Menu button
Menu button
Blog BLG1014
13/07/2020
PE and the Recovery Curriculum
Natalie

This time has been undoubtedly difficult for everyone and for our children, it is like nothing they will have ever experienced before, casting feelings of loss, anxiety and uncertainty over the past few months.

When we return to full capacity in September, schools will have a key role in helping children on their road to recovery, in both gaps in their learning as well as their emotional wellbeing, and now more than ever our amazing subject can have a huge impact on our children and young people.

As ‘Recovery Curriculums’ are implemented within schools up and down the country, focusing primarily on children’s social and emotional wellbeing, we look at a snapshot of how PE can be used as a vehicle to aid this. Physical Education lends itself to so much more than just the physical and whilst physical health is also very important for our children at this time, our subject caters very much so to the development of a child’s social, emotional and cognitive needs too.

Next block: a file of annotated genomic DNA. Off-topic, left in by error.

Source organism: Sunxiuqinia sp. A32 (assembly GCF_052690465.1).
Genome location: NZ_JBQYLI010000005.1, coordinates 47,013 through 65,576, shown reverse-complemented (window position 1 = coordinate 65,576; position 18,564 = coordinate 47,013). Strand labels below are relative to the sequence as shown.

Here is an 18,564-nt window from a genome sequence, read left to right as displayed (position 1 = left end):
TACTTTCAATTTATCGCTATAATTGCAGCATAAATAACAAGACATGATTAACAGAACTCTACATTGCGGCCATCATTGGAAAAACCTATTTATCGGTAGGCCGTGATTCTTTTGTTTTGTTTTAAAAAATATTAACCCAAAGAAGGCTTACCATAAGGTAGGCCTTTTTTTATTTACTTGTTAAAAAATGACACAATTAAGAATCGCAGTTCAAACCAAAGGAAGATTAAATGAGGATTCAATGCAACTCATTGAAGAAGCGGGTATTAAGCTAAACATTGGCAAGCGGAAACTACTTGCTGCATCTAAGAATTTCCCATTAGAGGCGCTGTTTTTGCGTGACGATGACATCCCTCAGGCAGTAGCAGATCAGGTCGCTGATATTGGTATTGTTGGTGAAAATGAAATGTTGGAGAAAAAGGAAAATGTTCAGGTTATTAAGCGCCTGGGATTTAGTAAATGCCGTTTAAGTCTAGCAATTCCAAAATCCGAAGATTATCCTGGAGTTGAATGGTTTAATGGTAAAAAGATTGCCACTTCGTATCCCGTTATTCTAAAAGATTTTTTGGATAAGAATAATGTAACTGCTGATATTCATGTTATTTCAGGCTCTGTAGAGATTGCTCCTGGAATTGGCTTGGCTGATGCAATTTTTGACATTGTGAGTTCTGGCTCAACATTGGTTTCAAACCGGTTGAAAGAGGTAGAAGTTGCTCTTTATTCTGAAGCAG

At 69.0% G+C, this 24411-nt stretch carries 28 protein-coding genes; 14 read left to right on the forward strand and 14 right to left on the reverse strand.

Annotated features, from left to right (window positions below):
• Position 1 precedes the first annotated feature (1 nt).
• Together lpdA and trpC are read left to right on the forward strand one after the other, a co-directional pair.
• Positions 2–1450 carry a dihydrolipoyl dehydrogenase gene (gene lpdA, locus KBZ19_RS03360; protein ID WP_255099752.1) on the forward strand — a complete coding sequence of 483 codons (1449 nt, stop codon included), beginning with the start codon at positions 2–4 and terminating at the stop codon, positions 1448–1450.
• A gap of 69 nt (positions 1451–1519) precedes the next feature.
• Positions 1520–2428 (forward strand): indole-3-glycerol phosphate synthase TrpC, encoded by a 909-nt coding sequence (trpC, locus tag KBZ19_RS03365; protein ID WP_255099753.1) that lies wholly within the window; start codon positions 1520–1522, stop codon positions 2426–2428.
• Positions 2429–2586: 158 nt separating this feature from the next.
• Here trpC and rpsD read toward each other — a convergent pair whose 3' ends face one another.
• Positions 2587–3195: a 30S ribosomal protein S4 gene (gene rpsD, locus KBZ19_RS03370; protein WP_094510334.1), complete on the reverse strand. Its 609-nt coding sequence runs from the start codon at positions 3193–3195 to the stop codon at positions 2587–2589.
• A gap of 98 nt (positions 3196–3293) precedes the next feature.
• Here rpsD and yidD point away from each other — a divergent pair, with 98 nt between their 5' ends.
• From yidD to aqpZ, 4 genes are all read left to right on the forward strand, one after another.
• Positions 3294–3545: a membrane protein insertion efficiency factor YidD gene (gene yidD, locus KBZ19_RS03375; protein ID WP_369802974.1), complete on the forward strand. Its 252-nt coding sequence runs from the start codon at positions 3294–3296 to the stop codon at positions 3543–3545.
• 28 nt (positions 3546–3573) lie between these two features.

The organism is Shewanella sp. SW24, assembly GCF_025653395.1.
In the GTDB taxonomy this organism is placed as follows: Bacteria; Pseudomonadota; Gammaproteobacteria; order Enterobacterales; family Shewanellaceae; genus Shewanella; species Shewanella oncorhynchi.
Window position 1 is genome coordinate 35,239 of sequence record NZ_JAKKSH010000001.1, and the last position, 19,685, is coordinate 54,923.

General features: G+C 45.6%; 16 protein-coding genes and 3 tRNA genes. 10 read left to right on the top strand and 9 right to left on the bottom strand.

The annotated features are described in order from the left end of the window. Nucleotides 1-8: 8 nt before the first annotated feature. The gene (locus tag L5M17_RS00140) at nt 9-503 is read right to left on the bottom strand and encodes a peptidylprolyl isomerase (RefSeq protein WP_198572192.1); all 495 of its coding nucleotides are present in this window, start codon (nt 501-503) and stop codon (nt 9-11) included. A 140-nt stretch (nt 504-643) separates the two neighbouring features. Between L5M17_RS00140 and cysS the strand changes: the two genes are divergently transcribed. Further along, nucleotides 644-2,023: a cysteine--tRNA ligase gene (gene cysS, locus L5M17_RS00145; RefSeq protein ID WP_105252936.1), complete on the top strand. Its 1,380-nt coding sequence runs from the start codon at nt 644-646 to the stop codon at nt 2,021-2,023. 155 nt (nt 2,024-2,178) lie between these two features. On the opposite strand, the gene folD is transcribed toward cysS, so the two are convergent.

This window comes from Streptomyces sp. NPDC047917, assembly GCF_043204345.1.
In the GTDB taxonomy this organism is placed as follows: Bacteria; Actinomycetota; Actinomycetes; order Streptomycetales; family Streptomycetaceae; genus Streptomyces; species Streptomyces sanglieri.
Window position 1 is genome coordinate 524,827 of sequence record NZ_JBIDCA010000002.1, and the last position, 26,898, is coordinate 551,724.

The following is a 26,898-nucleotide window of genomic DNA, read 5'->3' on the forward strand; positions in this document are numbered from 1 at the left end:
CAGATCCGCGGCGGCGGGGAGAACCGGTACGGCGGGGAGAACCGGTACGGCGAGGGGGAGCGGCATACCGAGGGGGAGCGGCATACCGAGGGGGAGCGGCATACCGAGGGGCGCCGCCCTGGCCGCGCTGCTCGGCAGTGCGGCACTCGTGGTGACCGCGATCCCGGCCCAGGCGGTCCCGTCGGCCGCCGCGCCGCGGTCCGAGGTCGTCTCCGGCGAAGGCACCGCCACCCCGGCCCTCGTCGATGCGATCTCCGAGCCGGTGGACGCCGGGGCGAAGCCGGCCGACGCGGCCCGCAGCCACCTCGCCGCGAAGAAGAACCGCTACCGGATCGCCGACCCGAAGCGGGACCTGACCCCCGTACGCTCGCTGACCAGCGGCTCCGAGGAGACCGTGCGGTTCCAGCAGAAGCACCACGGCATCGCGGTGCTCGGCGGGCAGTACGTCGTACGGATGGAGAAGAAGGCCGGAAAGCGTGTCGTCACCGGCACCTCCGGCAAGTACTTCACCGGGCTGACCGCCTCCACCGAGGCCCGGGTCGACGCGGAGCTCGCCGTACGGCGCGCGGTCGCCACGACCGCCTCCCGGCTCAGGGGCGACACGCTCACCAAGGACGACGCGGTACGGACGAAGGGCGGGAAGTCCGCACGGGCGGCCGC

Supporting children’s social needs:

Some children will have had very limited time and experiences playing with other children over the last few months and they will require support in rebuilding these relationships with others. Whether this be playing and interacting with their peers, sharing and taking turns, supporting others or providing positive feedback and praise to each other.

How can we support this in our PE lessons?

• Planning activities where children work in pairs or teams

• Providing opportunities for children to feedback to others

• Shifting focus from not just the physical but to how children support one another

• Celebrating each other’s achievements within lessons

 

Supporting children’s emotional needs:

Every child will have had a different experience over this period, for some this will have been a scary and unnerving time and this will most certainly have had an impact on their emotional wellbeing. Physical Education provides a platform for children to begin to rebuild their confidence and self-worth as well as providing opportunities for children to engage with emotional skills such as honesty, empathy and determination.

How can we support this in our PE lessons?

• Plan activities where children focus on achieving their personal best

• Allow children to work at a pace that is suitable for them

• Provide activities where children have FUN!

 

This is an ever-evolving situation but one thing remains constant, this is a shared journey and if we continue to place our children at the heart of everything we choose to do we will be able to recover from this.